Safety & Security (Protecting Campus Resources)

Entrapment Hazards

entrapment hazard example


A PARTICULARLY DANGEROUS EXAMPLE of an entrapment hazard viewed from the hallway of a school in India. An aggressor could easily lock students and staff in this classroom after throwing a Molotov cocktail or breakable container of hazardous chemicals into the room. As all of the classroom windows have burglar bars with no fire escape mechanism, this type of attack could prove to be deadly. Similar attack methodologies would work in U.S. institutions where faculty members are taught to barricade classroom doors during a lockdown.

An entrapment hazard is a physical design feature that can allow aggressors to lock students and staff into a space so rapid evacuation is impossible. In developing nations, barrier doors made of steel bars are often used to secure stairwells with a padlock to prevent after-hours burglaries and acts of vandalism. We have found this configuration on some U.S. campuses as well. Also, campus officials have sometimes installed heavy throw-bolts that could be used by an aggressor to lock students and faculty into their classrooms or other campus spaces. Either of these situations would make it extremely easy for an attacker to use fire or easy-to-obtain but deadly chemicals in order to kill occupants once the pathways to safety have been locked.


Increasingly common hazards of this type in the U.S. relate to unsafe emergency-door locking devices and carelessly developed active-shooter training programs. For example, many educators have been taught to barricade their classroom doors during a lockdown so an active shooter cannot force classroom doors open. Trainers often inaccurately purport that breaching of locked classroom doors is responsible for many deaths in the event of campus shootings. As examples, trainees are often incorrectly told that students and staff were killed in locked classrooms at Virginia Tech, Columbine High School and at Sandy Hook Elementary School. In reality, after-action reports on these incidents demonstrate that no victims were killed in locked rooms in any of these attacks.

In one training program we recently evaluated for a client, campus staff had been told that 70 percent of building occupants that locked down had died during a campus shooting. Not only is this patently false, but the information had caused considerable fear and anxiety among staff. This in turn had resulted in a variety of dangerous situations. Our analysts found instances where staff were so frightened by the training that they had made dangerous physical modifications to work spaces. For example, in one campus library, a campus employee was so frightened by the training that she purchased large eye bolts and screwed them into each side of a double-door entrance so she could secure the door with two carabiners and a heavy-duty nylon strap. As the doors were fire-rated, both had to be replaced at a cost of more than $5,000. To make matters worse, when our analyst tested the device she had made, he was able to snatch the doors open on the first attempt.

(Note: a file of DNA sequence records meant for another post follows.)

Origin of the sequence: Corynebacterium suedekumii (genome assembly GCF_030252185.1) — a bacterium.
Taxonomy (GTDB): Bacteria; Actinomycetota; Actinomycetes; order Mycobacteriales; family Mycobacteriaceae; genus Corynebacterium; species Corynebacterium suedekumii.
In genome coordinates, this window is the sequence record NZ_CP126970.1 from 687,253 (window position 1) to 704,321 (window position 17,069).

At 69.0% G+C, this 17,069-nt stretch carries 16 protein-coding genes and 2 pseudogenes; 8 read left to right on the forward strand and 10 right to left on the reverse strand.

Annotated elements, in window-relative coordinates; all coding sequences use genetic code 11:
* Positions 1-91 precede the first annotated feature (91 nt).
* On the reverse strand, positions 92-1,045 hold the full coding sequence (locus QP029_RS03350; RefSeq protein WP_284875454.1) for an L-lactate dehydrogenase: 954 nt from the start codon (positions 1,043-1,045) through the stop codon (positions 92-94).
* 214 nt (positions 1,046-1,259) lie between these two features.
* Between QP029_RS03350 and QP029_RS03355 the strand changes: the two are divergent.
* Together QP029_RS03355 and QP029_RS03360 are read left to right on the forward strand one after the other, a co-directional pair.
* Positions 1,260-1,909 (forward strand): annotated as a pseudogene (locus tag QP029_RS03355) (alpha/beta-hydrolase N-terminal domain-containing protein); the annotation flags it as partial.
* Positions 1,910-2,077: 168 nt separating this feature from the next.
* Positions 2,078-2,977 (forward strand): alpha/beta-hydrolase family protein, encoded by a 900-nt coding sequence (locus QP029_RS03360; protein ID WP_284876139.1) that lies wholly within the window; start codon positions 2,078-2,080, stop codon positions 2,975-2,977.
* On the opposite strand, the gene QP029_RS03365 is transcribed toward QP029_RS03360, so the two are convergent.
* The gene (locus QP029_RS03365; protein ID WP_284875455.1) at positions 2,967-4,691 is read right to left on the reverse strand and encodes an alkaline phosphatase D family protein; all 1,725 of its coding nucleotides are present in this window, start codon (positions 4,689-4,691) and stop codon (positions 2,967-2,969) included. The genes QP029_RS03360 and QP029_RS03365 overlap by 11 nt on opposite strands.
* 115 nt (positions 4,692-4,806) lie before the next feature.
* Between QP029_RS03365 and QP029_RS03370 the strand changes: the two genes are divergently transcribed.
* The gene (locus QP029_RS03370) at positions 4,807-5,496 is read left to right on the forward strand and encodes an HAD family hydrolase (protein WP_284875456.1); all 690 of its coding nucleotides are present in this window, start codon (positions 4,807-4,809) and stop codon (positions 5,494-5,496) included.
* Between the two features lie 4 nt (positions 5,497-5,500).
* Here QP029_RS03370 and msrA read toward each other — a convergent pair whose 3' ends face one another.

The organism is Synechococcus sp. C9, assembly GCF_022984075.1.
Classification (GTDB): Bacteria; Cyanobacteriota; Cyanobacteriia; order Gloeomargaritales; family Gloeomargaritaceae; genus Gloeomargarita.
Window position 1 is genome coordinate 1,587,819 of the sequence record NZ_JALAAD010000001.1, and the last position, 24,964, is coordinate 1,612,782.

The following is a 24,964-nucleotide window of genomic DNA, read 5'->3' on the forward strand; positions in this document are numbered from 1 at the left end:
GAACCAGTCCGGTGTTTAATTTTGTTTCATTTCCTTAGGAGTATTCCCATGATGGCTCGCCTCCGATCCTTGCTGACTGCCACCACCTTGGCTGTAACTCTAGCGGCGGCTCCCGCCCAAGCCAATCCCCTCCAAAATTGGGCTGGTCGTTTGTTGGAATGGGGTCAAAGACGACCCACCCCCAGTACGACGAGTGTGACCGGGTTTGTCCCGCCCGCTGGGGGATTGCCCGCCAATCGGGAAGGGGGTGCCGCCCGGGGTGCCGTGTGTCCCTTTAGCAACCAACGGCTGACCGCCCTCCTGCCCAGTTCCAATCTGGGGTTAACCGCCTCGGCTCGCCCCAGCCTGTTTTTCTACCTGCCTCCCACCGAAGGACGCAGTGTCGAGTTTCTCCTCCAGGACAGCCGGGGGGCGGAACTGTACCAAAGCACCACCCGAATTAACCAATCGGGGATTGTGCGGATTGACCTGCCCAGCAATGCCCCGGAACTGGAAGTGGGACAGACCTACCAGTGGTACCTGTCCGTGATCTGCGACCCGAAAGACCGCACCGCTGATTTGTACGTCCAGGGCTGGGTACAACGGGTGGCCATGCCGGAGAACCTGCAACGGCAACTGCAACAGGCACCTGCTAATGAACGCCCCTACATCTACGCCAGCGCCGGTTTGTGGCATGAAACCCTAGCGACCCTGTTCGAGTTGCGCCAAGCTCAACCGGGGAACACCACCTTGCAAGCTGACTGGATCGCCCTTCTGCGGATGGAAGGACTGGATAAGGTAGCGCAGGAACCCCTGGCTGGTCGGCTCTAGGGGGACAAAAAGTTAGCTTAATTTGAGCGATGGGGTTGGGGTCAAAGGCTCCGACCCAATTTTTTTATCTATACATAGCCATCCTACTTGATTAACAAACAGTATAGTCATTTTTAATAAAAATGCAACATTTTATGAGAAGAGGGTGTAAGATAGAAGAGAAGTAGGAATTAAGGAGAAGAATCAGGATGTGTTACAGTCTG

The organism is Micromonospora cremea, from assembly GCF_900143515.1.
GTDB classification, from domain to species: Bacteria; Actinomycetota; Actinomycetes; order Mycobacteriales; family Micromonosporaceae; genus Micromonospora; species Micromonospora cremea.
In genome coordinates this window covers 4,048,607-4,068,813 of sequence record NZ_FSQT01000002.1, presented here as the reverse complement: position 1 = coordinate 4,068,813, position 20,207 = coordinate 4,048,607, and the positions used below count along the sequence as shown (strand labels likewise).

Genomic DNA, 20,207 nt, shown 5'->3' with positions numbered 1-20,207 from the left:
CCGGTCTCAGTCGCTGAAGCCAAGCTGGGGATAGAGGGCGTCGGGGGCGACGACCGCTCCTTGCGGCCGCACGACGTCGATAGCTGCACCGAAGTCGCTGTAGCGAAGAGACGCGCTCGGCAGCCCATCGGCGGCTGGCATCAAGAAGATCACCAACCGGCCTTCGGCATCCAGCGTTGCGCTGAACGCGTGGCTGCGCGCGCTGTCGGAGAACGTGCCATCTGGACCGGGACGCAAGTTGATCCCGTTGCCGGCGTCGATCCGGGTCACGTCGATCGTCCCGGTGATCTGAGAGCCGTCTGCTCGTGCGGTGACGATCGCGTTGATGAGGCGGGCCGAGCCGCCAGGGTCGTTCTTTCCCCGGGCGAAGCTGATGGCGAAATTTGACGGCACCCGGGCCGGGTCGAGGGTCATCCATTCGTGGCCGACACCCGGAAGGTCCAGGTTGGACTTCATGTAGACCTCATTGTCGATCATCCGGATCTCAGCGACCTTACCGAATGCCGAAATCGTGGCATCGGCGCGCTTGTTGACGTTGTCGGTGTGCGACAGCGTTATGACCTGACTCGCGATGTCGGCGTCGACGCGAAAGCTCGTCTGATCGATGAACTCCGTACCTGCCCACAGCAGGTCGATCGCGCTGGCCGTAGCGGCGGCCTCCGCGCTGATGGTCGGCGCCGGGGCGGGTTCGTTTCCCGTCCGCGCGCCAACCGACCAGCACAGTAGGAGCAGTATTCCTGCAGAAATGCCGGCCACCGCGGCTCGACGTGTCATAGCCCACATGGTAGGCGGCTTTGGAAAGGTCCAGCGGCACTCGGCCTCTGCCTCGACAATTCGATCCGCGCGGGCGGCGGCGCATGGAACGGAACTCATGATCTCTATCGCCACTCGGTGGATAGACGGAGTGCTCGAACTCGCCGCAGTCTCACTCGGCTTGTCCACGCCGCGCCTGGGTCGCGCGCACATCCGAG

The training program also included pictures depicting every chair and desk in a classroom being used to barricade a classroom door. In addition to the extended amount of time this takes, this practice can also help an attacker quickly determine which classrooms contain victims.

More Common Entrapment Hazards

Entrapment hazards can also involve physical features that allow one or more victims to be locked into smaller spaces. Lockers, storage closets with hasps and other confined spaces that are large enough for a person to fit in can allow an attacker to force victims in the space and lock them in.

The most common scenarios involve students who lock other students in confined spaces as a prank or as a form of hazing. Probably the second most common scenario involves instances where a student or staff member is locked in a space after being robbed and/or sexually assaulted to delay the victim’s reporting of the attack to officials.

Identifying and correcting these potential hazards can be important. New construction and renovation projects afford an excellent opportunity to “design out” these types of hazards before someone gets hurt.

This article originally appeared in the September 2016 issue of College Planning & Management.

About the Author

Michael Dorn serves as the executive director for Safe Havens International, Inc., an IRS-approved, nonprofit safety center. He has authored and co-authored more than 20 books on campus safety. He can be reached through the Safe Havens website at

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